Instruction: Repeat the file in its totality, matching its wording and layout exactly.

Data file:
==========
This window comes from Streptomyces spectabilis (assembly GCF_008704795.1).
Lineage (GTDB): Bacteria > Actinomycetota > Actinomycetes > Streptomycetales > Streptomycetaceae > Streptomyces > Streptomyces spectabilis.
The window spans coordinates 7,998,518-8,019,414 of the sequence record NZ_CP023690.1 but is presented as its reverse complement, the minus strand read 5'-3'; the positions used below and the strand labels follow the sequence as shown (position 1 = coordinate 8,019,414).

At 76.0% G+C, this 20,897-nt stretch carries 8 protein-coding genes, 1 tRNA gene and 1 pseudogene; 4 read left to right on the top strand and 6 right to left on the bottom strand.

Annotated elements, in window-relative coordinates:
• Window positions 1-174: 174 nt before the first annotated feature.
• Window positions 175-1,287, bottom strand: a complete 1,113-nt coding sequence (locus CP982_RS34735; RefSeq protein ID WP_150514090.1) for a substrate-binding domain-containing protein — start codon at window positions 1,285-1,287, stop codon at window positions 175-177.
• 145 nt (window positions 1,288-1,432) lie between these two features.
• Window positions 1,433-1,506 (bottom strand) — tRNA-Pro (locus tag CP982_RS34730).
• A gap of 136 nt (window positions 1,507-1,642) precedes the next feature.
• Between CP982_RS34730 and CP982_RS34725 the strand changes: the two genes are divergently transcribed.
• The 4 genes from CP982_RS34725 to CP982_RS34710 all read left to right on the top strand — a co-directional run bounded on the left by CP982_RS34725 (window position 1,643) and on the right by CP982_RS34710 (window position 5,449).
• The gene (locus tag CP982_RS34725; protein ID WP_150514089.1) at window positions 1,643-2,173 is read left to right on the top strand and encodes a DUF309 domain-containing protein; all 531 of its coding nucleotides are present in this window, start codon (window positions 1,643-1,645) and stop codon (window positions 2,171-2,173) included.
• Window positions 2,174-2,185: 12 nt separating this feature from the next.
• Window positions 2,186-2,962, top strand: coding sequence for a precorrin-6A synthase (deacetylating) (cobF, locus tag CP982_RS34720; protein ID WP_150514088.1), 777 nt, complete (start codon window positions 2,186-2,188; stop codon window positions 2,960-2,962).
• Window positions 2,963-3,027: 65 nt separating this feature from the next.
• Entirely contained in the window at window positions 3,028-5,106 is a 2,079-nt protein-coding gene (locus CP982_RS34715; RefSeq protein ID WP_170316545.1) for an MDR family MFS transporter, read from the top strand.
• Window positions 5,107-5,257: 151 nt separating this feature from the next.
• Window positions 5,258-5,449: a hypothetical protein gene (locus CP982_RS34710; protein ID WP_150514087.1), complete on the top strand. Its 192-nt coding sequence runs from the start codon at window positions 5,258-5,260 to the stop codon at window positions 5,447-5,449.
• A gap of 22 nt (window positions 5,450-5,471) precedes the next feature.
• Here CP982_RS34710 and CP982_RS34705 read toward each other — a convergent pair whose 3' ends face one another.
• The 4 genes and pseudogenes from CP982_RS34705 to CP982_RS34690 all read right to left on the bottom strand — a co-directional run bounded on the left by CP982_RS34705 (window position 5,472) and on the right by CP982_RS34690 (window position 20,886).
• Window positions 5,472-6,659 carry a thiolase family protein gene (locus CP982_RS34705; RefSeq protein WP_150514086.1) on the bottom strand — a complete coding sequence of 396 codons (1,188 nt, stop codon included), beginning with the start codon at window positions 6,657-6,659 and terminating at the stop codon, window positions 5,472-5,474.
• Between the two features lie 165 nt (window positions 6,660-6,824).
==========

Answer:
This window comes from Streptomyces spectabilis (assembly GCF_008704795.1).
Lineage (GTDB): Bacteria > Actinomycetota > Actinomycetes > Streptomycetales > Streptomycetaceae > Streptomyces > Streptomyces spectabilis.
The window spans coordinates 7,998,518-8,019,414 of the sequence record NZ_CP023690.1 but is presented as its reverse complement, the minus strand read 5'-3'; the positions used below and the strand labels follow the sequence as shown (position 1 = coordinate 8,019,414).

At 76.0% G+C, this 20,897-nt stretch carries 8 protein-coding genes, 1 tRNA gene and 1 pseudogene; 4 read left to right on the top strand and 6 right to left on the bottom strand.

Annotated elements, in window-relative coordinates:
• Window positions 1-174: 174 nt before the first annotated feature.
• Window positions 175-1,287, bottom strand: a complete 1,113-nt coding sequence (locus CP982_RS34735; RefSeq protein ID WP_150514090.1) for a substrate-binding domain-containing protein — start codon at window positions 1,285-1,287, stop codon at window positions 175-177.
• 145 nt (window positions 1,288-1,432) lie between these two features.
• Window positions 1,433-1,506 (bottom strand) — tRNA-Pro (locus tag CP982_RS34730).
• A gap of 136 nt (window positions 1,507-1,642) precedes the next feature.
• Between CP982_RS34730 and CP982_RS34725 the strand changes: the two genes are divergently transcribed.
• The 4 genes from CP982_RS34725 to CP982_RS34710 all read left to right on the top strand — a co-directional run bounded on the left by CP982_RS34725 (window position 1,643) and on the right by CP982_RS34710 (window position 5,449).
• The gene (locus tag CP982_RS34725; protein ID WP_150514089.1) at window positions 1,643-2,173 is read left to right on the top strand and encodes a DUF309 domain-containing protein; all 531 of its coding nucleotides are present in this window, start codon (window positions 1,643-1,645) and stop codon (window positions 2,171-2,173) included.
• Window positions 2,174-2,185: 12 nt separating this feature from the next.
• Window positions 2,186-2,962, top strand: coding sequence for a precorrin-6A synthase (deacetylating) (cobF, locus tag CP982_RS34720; protein ID WP_150514088.1), 777 nt, complete (start codon window positions 2,186-2,188; stop codon window positions 2,960-2,962).
• Window positions 2,963-3,027: 65 nt separating this feature from the next.
• Entirely contained in the window at window positions 3,028-5,106 is a 2,079-nt protein-coding gene (locus CP982_RS34715; RefSeq protein ID WP_170316545.1) for an MDR family MFS transporter, read from the top strand.
• Window positions 5,107-5,257: 151 nt separating this feature from the next.
• Window positions 5,258-5,449: a hypothetical protein gene (locus CP982_RS34710; protein ID WP_150514087.1), complete on the top strand. Its 192-nt coding sequence runs from the start codon at window positions 5,258-5,260 to the stop codon at window positions 5,447-5,449.
• A gap of 22 nt (window positions 5,450-5,471) precedes the next feature.
• Here CP982_RS34710 and CP982_RS34705 read toward each other — a convergent pair whose 3' ends face one another.
• The 4 genes and pseudogenes from CP982_RS34705 to CP982_RS34690 all read right to left on the bottom strand — a co-directional run bounded on the left by CP982_RS34705 (window position 5,472) and on the right by CP982_RS34690 (window position 20,886).
• Window positions 5,472-6,659 carry a thiolase family protein gene (locus CP982_RS34705; RefSeq protein WP_150514086.1) on the bottom strand — a complete coding sequence of 396 codons (1,188 nt, stop codon included), beginning with the start codon at window positions 6,657-6,659 and terminating at the stop codon, window positions 5,472-5,474.
• Between the two features lie 165 nt (window positions 6,660-6,824).